California as the United States is facing an affordability crisis when it comes to purchasing health coverage and care. Many argue that the best response to bend the cost curve that’s increasingly placing them out of reach for employers and consumers is revamping the current health care system away from the “auto mechanic” model. In that paradigm, patients are charged incrementally for each visit to the shop and “repair” they need. Reformers promote an alternative system that provides incentives for health care providers to keep people healthy and relatively free of the effects of chronic disease that account for a large majority of health care spending, particularly as people age into their senior years. If they are in less than optimal health in early adulthood and middle age, they’ll end up as very costly medical cases in future years.
“It is not possible to develop a medical system that is adequately efficient to resolve California’s affordability crisis if a large percentage of people are developing diabetes—and conditions that often come along with obesity such as depression—in their 30s and 40s,” argues Micah Weinberg of the Bay Area Council in the organization’s report released this month, Roadmap to a High-Value Health System Addressing California’s Healthcare Affordability Crisis.
“Our current food environments and the individual choices we make are creating a tidal wave of disease that our medical system cannot handle effectively and equitably,” Weinberg asserts. “Californians, therefore, must become much more engaged in improving their own health and taking personal responsibility for bringing down their own lifetime healthcare costs so that resources are preserved for those truly in need.”
Weinberg is essentially promoting a new social ethos relative to health care. One that regards health care as an expensive, finite resource and not a limitless commodity that can be easily modified to respond to consumer demand and market forces. If we as individuals over utilize health care as the result of poor lifestyle choices, that collectively incurs a major societal cost and worsens the plight of those who need care for illnesses and injuries they could not have avoided.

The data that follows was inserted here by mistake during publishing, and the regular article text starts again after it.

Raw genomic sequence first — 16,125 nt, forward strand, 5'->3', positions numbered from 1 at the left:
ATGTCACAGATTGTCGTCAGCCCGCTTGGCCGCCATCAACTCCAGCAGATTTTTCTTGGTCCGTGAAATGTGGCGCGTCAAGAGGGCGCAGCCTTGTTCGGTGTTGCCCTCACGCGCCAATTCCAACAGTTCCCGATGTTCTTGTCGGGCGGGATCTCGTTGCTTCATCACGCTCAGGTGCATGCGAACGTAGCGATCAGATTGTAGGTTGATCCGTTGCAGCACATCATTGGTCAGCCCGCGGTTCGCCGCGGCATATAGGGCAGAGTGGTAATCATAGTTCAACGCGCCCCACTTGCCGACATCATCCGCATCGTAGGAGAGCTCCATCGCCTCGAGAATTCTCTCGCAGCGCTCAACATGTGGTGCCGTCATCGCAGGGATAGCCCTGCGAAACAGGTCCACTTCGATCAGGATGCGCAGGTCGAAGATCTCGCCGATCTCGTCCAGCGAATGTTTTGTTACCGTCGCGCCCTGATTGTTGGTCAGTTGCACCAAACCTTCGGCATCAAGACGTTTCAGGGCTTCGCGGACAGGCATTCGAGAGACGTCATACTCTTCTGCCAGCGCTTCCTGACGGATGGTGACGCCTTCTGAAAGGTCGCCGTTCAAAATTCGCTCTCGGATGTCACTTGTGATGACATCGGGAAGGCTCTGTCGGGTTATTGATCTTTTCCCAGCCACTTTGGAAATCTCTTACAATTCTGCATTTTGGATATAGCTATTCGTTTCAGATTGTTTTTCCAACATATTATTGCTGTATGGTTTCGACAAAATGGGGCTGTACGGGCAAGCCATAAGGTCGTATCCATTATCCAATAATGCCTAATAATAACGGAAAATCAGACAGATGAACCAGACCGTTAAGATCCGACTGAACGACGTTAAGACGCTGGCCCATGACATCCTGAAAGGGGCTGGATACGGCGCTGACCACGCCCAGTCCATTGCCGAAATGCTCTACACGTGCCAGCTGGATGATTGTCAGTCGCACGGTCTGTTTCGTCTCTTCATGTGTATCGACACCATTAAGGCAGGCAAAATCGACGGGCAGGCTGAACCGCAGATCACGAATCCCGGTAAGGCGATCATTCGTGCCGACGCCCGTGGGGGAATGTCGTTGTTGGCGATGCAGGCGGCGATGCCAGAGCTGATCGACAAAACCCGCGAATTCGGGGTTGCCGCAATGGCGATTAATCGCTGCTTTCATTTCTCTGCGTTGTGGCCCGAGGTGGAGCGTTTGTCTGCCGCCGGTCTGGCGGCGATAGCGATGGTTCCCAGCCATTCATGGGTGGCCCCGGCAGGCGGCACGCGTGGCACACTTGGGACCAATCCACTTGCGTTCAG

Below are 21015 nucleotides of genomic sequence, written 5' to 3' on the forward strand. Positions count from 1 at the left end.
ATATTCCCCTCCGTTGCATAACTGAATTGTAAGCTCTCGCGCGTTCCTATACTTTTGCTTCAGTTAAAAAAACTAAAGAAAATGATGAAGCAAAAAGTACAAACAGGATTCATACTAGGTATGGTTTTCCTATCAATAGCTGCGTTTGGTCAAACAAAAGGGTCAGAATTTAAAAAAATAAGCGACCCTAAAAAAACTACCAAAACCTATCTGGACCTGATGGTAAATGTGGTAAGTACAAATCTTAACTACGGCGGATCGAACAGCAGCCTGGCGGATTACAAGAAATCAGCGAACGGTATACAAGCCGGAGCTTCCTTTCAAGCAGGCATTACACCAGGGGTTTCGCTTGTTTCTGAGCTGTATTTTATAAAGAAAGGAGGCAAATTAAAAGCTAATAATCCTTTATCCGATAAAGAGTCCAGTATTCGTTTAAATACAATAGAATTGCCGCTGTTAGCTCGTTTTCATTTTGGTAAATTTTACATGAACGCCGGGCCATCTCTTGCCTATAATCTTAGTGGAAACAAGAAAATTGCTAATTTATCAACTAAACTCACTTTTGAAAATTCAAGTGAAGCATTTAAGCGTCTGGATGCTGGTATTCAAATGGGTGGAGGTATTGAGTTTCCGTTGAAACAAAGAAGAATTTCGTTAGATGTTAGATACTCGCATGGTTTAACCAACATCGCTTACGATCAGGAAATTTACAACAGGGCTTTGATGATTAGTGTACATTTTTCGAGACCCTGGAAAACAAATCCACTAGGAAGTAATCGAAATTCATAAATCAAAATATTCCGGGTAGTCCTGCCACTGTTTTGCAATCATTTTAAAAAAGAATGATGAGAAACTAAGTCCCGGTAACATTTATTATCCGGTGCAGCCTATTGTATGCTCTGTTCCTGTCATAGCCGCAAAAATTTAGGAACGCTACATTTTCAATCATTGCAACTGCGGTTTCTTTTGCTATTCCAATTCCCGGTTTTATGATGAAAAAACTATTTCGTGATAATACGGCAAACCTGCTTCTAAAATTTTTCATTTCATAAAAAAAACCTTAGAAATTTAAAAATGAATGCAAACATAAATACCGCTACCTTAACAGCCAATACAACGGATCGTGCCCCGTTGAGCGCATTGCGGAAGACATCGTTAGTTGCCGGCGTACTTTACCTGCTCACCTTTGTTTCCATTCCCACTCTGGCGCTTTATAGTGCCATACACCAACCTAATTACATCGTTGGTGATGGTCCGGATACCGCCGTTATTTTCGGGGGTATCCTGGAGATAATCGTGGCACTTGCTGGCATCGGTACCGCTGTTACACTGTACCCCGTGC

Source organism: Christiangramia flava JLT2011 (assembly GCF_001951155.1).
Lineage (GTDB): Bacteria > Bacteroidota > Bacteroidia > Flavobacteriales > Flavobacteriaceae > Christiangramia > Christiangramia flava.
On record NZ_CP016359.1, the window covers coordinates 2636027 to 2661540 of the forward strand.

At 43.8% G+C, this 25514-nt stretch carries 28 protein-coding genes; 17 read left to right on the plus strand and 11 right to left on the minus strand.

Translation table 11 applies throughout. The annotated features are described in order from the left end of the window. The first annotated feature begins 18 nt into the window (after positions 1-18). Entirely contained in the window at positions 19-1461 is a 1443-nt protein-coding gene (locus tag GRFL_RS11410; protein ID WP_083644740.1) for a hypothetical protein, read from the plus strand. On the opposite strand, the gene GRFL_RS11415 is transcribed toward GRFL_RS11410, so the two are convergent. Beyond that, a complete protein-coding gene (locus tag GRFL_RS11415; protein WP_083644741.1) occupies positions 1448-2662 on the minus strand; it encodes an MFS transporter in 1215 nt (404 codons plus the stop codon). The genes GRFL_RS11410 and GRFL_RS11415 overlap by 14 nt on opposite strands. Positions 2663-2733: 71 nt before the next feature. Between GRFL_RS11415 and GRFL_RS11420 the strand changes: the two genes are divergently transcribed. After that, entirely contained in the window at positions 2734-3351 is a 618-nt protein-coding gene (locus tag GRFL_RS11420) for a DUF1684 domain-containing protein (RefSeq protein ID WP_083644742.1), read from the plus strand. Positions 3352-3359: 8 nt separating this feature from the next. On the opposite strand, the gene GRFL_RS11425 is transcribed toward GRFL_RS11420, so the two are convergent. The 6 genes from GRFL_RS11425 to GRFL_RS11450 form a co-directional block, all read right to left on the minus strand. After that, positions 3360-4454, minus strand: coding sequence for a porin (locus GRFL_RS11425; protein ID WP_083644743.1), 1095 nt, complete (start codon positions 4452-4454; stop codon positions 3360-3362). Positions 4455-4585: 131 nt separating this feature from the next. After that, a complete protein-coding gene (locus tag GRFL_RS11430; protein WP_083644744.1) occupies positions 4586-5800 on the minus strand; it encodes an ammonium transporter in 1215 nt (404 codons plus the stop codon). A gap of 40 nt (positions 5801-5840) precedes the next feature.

Cost pressures in group health coverage segment have prompted the nation’s largest employer to scale back coverage for its work force and increase employee cost sharing.
Greg Rossiter, a Wal-Mart spokesman, said the decision to deny coverage to new part-time employees resulted from the company’s revamping of its health care offerings in light of rising costs.
“Over the last few years, we’ve all seen our health care rates increase and it’s probably not a surprise that this year will be no different,” Mr. Rossiter said. “We made the difficult decision to raise rates that will affect our associates’ medical costs. The decisions made were not easy, but they strike a balance between managing costs and providing quality care and coverage.”
The full New York Times story is here.
Wal-Mart isn’t representative of the large group market given its large number of part time and low wage workers. However this development shows that rising medical costs are rapidly chipping away at the availability of employer-based coverage in the large group market just as has occurred in the small group market.
The New York Times today reports on the trend of nurses continuing their educations to obtain doctoral degrees in nursing. Physicians view the trend as another salvo in a longstanding scope of practice turf battle with nurses and some experts don’t see it doing anything to improve health care in the United States:
“Everyone’s talking about improving patients’ access to care, bending the cost curve and creating team-based care,” said Erin Fraher, an assistant professor of surgery and family medicine at the University of North Carolina School of Medicine. “Where’s the evidence that moving to doctorates in pharmacy, physical therapy and nursing achieves any of these?”
Perhaps not immediately. It will be interesting, however, to watch the role of nurses as primary caregivers evolve as more Americans gain access to medical coverage as the Patient Protection and Affordable Care Act (PPACA) continues to be phased in over the next several years. A major concern that there will be too few primary care and family physicians available to serve those who gain access to care under the PPACA. In response, there could be a major shift in medical care in which nurses become primary care providers with medical doctors serving as surgeons and specialists (as many doctors already do) treating patients with multiple complex and rare medical conditions that exceed the training and expertise of nurses.